There exists, in these modern times, the idea that any group of people can be "a family." Much of this has been driven by non-heterosexuals: In the days when queer people more often faced rejection, "chosen families" of beloved friends provided the unconditional love that biology didn't. More recently, reproductive technology has fertilized the family tree. The term "mother" is now often preceded by explainers such as "gestational" or "adoptive;" sperm donors come for dinner as themselves, rather than mysterious "uncles." If you live in a big, cosmopolitan city – such as Toronto, the home of author Camilla Gibb – you might think that a family is any tight-knit group of people who want to call themselves such.
But whatever the initial connection, maintaining family ties is work. It's not always hard work, but it's work that never ends – or if it does, that's because the project has been unsuccessful. In her new memoir, This Is Happy, Gibb zooms in and out of her formative years as she tries to figure out what family means for her, and how to build one that lasts.
To set the stage, Gibb shows that her biological family, while often loving, was never reliable. Her mother (a former MI-5 spy, maybe) ensured that her children had the necessities of life, but had a harder time providing deep affection. Her father evolves from passionate but erratic in her childhood to alcoholic and frightening by her teens. Gibb experiences a fair amount of anxiety and depression, but it's her brother, Micah, who bears the brunt of their dad's mental illness. Micah spends part of his adolescence living with him in what amounts to an unserviced country shack, developing his own addictions and weaving in and out of Gibb's life as he suffers.
In the age of the selfie, you can't throw a cat at a pile of books without hitting two dozen memoirs, many of which make a big deal out of nothing (the recent explosion of female comics is fantastic; their autobiographies, not so much). This Is Happy does the opposite, describing an array of life experiences both marvellous and painful in quiet language that often belies their extraordinariness.
As a graduate student, researching in Ethiopia, Gibb has a life-altering cross-cultural affair with a local doctor, in a remote village where unmarried men and women never interact. Later, after university, she is asked by an anonymous stranger why she looks so unhappy, and she explains that she would rather be an author than an academic. He gifts her $6,000. Later still, her father shows up wasted at one of her book signings, years after she hired a private detective to track him down. There's a conflicting sense of wonderment and matter-of-factedness when she describes such incidents. It's totally bizarre that this happened, she seems to say, but they did, so there you go.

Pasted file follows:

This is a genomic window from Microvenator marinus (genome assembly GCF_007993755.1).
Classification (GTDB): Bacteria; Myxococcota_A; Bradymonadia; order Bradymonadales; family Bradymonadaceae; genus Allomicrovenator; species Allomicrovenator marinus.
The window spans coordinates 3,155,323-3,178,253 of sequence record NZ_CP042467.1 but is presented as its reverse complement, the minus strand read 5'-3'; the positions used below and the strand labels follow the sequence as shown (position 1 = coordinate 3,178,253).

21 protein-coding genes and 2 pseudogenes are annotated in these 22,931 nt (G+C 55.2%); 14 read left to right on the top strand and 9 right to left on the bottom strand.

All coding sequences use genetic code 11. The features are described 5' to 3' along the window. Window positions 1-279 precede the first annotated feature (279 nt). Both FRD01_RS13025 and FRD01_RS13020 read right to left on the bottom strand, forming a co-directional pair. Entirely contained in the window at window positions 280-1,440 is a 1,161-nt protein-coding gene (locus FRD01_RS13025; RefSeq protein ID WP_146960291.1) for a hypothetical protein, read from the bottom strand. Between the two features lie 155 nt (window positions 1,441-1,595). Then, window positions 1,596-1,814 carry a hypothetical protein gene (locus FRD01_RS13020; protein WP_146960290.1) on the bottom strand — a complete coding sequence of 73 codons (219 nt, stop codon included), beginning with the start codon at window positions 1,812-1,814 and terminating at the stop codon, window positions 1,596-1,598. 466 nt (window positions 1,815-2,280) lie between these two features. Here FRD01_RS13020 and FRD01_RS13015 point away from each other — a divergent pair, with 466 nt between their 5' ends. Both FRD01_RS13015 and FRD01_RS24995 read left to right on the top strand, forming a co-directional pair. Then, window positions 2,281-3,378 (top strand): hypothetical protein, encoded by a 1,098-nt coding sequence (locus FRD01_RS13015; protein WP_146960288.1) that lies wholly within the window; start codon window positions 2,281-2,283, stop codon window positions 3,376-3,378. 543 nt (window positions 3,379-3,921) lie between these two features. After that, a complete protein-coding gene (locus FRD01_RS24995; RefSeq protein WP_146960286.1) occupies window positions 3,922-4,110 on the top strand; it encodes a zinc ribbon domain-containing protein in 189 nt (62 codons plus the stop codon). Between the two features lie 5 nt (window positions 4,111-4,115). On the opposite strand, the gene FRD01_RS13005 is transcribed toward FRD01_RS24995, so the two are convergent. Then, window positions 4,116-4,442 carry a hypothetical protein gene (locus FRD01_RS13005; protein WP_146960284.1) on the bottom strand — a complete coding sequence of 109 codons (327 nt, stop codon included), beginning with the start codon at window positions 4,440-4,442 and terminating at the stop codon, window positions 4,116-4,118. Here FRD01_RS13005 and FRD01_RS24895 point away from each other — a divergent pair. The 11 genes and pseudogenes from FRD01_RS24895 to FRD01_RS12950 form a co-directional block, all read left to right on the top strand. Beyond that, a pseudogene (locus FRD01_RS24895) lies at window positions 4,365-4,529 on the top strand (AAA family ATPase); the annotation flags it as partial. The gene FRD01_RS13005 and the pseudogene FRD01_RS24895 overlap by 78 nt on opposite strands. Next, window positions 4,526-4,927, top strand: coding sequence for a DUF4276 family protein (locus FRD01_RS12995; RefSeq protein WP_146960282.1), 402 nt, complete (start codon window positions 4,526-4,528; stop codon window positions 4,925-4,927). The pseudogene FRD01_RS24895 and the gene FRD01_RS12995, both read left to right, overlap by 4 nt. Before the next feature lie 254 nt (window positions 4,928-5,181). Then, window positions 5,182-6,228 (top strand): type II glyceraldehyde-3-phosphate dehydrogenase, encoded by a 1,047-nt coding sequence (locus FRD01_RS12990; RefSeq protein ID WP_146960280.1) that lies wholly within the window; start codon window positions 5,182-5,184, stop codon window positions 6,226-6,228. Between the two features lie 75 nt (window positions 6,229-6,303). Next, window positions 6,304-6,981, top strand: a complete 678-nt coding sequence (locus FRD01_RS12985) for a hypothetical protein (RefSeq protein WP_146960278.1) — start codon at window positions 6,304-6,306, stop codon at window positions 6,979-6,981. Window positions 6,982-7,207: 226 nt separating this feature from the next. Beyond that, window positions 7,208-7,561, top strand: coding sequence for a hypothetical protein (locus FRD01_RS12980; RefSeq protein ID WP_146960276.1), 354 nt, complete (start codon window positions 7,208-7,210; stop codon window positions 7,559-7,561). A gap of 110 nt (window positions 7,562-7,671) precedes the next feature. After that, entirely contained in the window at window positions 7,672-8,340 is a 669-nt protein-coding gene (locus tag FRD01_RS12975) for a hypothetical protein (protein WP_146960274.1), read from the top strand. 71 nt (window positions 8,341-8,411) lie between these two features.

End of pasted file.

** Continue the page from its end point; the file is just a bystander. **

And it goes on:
Part of that remove might stem from the central story – that of a heartbreak that almost destroyed Gibb's ability to write. In her mid-30s, she married a woman whose elderly Catholic father gave the same-sex couple his blessing, a gesture that "broke more than a few hearts," she writes. At her wedding, she finally "had the sense of a circle becoming complete." But a few years later, her wife, Anna, leaves her for a mutual friend – while Gibb is 10 weeks pregnant with a longed-for baby.
Set loose from the foundation she had built for herself, Gibb spends most of her pregnancy resisting a major depression, an exhausting endeavour.
Musician Kim Gordon's recent breakup memoir, Girl in a Band, shows her emerging from divorce sharp, shattered and glittery; in contrast Gibb is buried, flattened and fighting for air. This Is Happy is a tiny green shoot peeking through a crack in heavy concrete, wily and survivalist, but tenuous too.
The arrival of Gibb's daughter brings another set of existentialist upheaval. While battling with intense writer's block, she reconsiders herself constantly as a human, a careerist and a friend. Her father goes missing again, but she, her mother and her brother try, and stumble, and retreat, then try and try again.
One of the most beautiful parts of the book is the description of a new relationship that emerges from the breakup: not with a lover, but her daughter's nanny. Named Tita, she shows up before the birth, and supports Gibb through the insanity and sleepless nights of the baby's early months. Gibb considers Tita her lifeline, but acknowledges that their relationship is uneven. Tita's salary supports 10 people in the Philippines: Her goal is to bring her husband here, but her immigration status is fragile and relies on Gibb's goodwill. It's a common interaction in Canada, but one that is rarely described as honestly as it is here.
As the intimacy between Gibb and Tita evolves, shows its flaws and rebuilds, both women embrace vulnerability as they actively decide to become a family. This time out, both of them know how hard that is.
Denise Balkissoon lives in Toronto.